I’ve been seeing someone the last few weeks and he’ll often try jokes on me. When I don’t laugh, he seems surprised. At this point, he probably shouldn’t be shocked anymore. We have fairly different styles of humor. His jokes tend to comment more on mental models of societal groups. That’s my polite way of saying he makes jokes about stereotypes. He’s an equal opportunity commenter – Asians, lesbians, Jews, and feminists are all free game in his book.

I recognize that there’s a group of people who enjoys this vein of comedy. “It’s clever & plays on the peculiarities that we avoid articulating,” they probably argue. Maybe there are some comedians out there who do this exceptionally well. To do it successfully, I imagine you’d have to combine stereotypes, social commentary, & wordplay in a fresh way. These are probably the same kinds of comedians who ridicule the audience members who don’t laugh at the jokes. “Ohhhhhhh. Don’t want to laugh at that and get your liberal panties in a bunch, do ya? Come on, we’re all assholes here.”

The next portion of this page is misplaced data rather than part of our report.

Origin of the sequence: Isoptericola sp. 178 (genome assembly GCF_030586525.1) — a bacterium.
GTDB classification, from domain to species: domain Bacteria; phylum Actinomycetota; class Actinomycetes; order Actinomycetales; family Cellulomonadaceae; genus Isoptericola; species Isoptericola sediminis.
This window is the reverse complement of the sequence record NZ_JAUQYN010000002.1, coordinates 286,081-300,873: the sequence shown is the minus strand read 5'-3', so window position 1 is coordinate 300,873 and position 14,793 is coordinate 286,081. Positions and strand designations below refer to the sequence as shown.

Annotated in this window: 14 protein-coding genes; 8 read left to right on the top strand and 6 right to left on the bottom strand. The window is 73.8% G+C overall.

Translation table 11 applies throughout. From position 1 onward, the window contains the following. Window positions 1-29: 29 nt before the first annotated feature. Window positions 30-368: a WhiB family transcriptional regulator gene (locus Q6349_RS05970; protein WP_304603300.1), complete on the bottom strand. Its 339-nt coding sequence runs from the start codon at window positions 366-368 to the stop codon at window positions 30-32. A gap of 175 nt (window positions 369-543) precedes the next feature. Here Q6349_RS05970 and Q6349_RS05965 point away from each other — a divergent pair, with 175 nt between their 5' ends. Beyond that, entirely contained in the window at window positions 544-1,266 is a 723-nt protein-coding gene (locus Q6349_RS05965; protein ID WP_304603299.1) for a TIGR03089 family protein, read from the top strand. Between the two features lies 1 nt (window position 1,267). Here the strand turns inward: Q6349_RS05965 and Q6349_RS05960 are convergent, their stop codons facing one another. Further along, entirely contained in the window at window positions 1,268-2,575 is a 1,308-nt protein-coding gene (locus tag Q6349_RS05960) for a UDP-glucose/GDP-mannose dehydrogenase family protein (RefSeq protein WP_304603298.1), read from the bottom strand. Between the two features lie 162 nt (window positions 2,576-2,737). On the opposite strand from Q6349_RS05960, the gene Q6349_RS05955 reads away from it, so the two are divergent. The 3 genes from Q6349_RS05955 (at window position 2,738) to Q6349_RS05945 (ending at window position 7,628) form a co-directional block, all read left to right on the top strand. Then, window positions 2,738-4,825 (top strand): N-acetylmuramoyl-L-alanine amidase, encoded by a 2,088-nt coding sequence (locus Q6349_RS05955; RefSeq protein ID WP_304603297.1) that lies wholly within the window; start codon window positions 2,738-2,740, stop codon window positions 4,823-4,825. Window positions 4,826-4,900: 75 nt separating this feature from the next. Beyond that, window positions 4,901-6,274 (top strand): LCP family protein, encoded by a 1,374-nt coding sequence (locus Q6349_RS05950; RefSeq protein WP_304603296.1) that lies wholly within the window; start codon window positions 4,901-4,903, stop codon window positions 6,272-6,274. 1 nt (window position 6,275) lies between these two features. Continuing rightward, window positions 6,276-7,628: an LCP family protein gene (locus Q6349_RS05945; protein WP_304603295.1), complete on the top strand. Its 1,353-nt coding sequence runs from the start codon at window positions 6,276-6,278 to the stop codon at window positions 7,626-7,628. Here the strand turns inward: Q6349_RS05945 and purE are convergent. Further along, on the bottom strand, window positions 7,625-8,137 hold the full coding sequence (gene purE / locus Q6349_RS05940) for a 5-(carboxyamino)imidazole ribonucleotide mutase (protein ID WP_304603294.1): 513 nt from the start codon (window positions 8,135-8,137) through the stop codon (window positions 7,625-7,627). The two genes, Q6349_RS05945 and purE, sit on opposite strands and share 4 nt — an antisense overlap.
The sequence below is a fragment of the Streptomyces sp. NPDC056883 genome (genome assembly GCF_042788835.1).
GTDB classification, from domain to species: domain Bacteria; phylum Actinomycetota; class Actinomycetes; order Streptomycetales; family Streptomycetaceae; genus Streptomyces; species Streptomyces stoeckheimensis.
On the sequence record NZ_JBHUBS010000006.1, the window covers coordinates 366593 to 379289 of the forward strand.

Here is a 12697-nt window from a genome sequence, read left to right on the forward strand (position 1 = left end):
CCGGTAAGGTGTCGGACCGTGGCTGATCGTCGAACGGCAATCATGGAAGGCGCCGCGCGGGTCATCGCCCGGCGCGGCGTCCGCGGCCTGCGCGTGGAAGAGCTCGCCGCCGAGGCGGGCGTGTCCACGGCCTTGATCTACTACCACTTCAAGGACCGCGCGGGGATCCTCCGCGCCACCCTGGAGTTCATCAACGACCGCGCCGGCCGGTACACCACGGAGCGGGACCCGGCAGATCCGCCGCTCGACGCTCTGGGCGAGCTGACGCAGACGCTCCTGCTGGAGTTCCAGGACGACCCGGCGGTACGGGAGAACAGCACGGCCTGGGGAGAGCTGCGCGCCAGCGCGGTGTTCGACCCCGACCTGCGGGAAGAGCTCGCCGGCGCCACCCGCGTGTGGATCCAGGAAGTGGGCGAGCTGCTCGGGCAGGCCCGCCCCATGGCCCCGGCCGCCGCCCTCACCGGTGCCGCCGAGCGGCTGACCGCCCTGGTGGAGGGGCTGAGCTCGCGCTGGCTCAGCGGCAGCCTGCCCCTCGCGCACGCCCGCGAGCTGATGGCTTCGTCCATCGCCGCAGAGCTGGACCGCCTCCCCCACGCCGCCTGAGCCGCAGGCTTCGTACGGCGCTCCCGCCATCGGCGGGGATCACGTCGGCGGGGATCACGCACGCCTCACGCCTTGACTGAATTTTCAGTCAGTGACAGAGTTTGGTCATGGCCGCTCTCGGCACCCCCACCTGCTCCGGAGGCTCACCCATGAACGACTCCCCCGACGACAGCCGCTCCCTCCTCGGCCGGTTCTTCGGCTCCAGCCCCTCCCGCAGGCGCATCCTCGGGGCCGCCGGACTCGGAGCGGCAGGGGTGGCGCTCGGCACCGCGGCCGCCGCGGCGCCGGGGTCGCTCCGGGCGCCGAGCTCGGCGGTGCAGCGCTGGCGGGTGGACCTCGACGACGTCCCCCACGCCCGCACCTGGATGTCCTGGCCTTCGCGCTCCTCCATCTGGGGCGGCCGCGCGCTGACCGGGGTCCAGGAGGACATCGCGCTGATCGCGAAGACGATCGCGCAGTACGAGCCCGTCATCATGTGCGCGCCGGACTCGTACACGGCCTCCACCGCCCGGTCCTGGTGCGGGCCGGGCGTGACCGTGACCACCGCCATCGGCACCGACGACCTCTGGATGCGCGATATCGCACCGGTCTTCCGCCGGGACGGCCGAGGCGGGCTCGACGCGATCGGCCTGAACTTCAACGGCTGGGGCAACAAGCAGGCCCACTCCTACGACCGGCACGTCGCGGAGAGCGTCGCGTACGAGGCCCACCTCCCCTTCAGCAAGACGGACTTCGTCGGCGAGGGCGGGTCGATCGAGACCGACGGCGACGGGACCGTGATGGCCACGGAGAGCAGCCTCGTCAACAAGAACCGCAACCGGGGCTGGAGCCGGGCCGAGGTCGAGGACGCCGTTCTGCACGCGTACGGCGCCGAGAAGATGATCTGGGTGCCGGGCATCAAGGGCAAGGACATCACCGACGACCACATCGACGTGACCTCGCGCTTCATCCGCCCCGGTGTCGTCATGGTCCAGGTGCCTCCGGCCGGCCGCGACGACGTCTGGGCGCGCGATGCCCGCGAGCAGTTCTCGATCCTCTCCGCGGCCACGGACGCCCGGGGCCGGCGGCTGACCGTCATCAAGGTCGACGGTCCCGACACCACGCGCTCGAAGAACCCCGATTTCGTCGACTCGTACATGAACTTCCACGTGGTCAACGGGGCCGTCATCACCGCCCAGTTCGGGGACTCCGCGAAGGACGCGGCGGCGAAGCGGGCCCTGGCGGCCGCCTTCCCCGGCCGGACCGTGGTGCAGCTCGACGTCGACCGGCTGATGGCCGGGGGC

Until recently, I haven’t been forced to explain why I’m not a fan of this kind of comedy. I think I’ve got it though. The way I see it, this vein of comedy functions primarily by poking at others. Beyond the obvious (making the audience laugh), I can only assume the goal is to portray the comedian as a witty, superior, and crudely charismatic alpha. I’m either too jaded or I’ve read too many books to not see through this. Whenever I hear this stuff, it’s like the comedian is offering the joke up and expecting the audience to award him for being so clever and ballsy to speak so politically incorrect.